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Georgia’s crackdown on DAs is part of a wave of preemption bills

Image via Unsplash.

By Tom Baxter

Last week, while the Georgia House was passing legislation that would create disciplinary boards for local prosecutors, the State Senate in Florida approved a bill that bars local governments from enacting rent controls.

Shortly after its passage in the Tennessee Senate, Gov. Bill Lee signed a bill that cuts in half the size of the Nashville Metro Council, from 40 to 20.

These are the latest examples of a growing trend of Republican governors and state legislatures using preemption bills to override the authority of mostly Democratic local governments on a range of issues, from elections to abortion to housing laws.

Analysts trace the rise in preemption legislation back to the election of Barack Obama and the subsequent rise in Republican strength in state governments across the country. The 2020 election and the overturning of Roe v. Wade are among the factors which have added fuel to the trend in recent years.

The Local Solutions Support Center, which opposes preemption, reports that it’s tracking some 400 preemption bills in legislatures this year. These cover a number of hot-button social issues, but they also involve tinkering with the mechanics of local government, as in the case of the Nashville Metro Council.

The sharp increase in efforts by legislators to exert their authority over local officials underscores an important point. Despite all the Washington chatter, the most sensitive conflicts aren’t between the red states and blue states, but the conflicts within each state between rural and urban areas. The same lines of conflict exist in blue states like Illinois and New York, but mostly we’re talking about red states with large blue cities, like Georgia.

Advocates of Senate Bill 92, which establishes the oversight commission for district attorneys, pointed to statements by district attorneys that they didn’t intend to prosecute minor marijuana offenses or abortions as the reason their bill was necessary. Democrats raised fears it was aimed at Fulton County District Attorney Fani Willis’ investigation into whether former President Donald Trump tried to overturn the 2020 election results in Georgia, and Willis herself charged supporters of the bill with racist motives.

In Texas, local resistance to the state’s new abortion law has legislation in this year’s session that would impose fines and possible removal of office on local prosecutors who refused to enforce the abortion law or a law limiting medical services for trans people.

Florida, like Georgia, has a shortage of affordable housing. The ban on local rent controls was wrapped into a much larger bill that gives tax breaks to developers and sets aside $711 million for affordable housing programs. It got little opposition from either party.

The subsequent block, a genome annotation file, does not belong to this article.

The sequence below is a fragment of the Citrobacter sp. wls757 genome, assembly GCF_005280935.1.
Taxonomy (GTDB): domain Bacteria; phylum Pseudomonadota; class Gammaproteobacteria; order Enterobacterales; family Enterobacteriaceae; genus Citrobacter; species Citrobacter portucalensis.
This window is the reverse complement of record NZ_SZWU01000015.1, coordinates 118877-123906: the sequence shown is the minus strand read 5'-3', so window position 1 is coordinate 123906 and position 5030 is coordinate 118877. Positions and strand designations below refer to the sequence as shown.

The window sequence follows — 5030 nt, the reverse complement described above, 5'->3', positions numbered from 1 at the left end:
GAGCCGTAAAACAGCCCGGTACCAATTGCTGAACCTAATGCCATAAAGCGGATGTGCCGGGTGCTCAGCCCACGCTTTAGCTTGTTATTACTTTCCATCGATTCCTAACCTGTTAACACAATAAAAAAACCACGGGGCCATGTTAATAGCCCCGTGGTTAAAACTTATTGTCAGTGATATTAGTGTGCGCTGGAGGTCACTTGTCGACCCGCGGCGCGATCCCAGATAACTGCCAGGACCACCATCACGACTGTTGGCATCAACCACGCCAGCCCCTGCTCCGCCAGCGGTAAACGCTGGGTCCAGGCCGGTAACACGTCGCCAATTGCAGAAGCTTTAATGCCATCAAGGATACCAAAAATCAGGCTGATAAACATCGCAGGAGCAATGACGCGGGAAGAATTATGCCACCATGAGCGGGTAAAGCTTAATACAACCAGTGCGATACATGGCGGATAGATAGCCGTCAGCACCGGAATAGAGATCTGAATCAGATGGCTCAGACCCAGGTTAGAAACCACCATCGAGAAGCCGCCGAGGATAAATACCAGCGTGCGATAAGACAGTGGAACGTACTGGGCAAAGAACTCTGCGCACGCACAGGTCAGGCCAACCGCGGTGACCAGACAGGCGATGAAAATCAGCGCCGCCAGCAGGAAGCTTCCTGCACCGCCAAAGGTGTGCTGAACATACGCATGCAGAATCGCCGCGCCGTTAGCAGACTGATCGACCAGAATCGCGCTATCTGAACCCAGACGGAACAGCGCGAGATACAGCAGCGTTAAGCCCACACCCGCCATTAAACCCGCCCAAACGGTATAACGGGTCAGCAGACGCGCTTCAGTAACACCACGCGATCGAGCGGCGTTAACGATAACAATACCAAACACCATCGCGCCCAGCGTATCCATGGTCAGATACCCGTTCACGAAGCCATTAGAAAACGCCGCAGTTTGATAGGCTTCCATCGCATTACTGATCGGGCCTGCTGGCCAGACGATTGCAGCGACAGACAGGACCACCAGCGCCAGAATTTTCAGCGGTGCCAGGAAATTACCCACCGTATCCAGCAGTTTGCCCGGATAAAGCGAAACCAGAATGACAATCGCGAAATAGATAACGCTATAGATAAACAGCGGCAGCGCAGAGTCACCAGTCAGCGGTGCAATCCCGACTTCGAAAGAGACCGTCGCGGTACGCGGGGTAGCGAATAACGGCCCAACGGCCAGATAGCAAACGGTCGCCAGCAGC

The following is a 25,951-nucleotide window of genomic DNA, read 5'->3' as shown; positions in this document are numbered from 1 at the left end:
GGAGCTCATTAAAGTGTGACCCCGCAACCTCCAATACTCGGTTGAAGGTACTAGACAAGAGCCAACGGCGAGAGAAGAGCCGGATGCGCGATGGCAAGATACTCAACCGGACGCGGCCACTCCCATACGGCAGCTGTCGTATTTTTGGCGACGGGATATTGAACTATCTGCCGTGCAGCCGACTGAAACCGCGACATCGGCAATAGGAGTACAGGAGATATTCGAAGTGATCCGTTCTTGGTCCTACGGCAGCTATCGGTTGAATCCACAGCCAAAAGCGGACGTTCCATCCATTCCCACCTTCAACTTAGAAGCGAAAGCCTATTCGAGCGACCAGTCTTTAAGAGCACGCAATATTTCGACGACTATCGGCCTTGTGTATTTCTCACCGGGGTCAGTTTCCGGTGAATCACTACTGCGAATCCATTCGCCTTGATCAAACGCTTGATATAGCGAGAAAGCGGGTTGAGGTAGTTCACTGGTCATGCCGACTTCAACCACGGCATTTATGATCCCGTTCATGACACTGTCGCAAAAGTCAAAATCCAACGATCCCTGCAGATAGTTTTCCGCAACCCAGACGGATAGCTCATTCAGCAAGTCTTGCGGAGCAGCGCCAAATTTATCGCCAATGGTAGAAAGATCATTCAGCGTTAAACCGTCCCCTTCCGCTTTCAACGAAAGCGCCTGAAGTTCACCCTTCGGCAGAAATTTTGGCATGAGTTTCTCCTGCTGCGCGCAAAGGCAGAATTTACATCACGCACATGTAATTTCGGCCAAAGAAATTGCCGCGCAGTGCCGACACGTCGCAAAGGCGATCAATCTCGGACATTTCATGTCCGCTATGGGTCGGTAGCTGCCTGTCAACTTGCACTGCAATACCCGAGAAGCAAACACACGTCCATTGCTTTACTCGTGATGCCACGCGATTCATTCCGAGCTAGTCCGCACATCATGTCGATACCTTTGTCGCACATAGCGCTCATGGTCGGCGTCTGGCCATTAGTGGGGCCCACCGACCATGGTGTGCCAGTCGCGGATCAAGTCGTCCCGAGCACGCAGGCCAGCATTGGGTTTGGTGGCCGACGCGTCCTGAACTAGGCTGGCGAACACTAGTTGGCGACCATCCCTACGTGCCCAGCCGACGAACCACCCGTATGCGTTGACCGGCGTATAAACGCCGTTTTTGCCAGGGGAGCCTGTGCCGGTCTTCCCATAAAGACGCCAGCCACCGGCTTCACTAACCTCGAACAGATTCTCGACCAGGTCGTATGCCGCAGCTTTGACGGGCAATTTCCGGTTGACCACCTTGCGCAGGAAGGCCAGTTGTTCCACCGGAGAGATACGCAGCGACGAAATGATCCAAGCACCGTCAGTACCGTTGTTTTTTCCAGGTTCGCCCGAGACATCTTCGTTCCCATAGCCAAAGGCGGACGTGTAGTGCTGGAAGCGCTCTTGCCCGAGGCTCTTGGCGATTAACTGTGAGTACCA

But the Florida ban illustrates a potential political flaw in this wave of preemption legislation. While muscle-flexing may be popular with their base, it can put Republican legislators on the wrong side of issues that don’t always break down on party lines. An Orange County, Fla., local initiative that would have imposed a one-year cap on rent increases got 60 percent of the vote in last year’s election, garnering more votes in the county than Florida Gov. Ron DeSantis. In a statewide poll, 80 percent expressed more general support for rent controls.

By far the largest number of preemption bills being considered this year involve bans on critical race theory in schools, and on books in school libraries. Here again, these measures tend to be popular with the conservative base but much less so with the general public.

In the future, we can expect to see more legislation prohibiting local governments from restricting the use of gas stoves, that being a heavily promoted issue in conservative circles. There’s also a bill in Texas that would bar local governments from regulating greenhouse gas emissions in any way, and a bill in South Carolina that would ban local governments from using any environmental, social and governance standards to evaluate contractors.You have to ask: What other standards are there?.

Bills like these, if they pass, are going to create conflicts with federal environmental regulations. More important politically, legislation like this looks a lot like the oppressive, big-government approach that conservatives claim to abhor.


Tom Baxter

Tom Baxter has written about politics and the South for more than four decades. He was national editor and chief political correspondent at the Atlanta Journal-Constitution, and later edited The Southern Political Report, an online publication, for four years. Tom was the consultant for the 2008 election night coverage sponsored jointly by Current TV, Digg and Twitter, and a 2011 fellow at the Robert J. Dole Institute of Politics at the University of Kansas. He has written about the impact of Georgia’s and Alabama's immigration laws in reports for the Center for American Progress. Tom and his wife, Lili, have three adult children and seven grandchildren.


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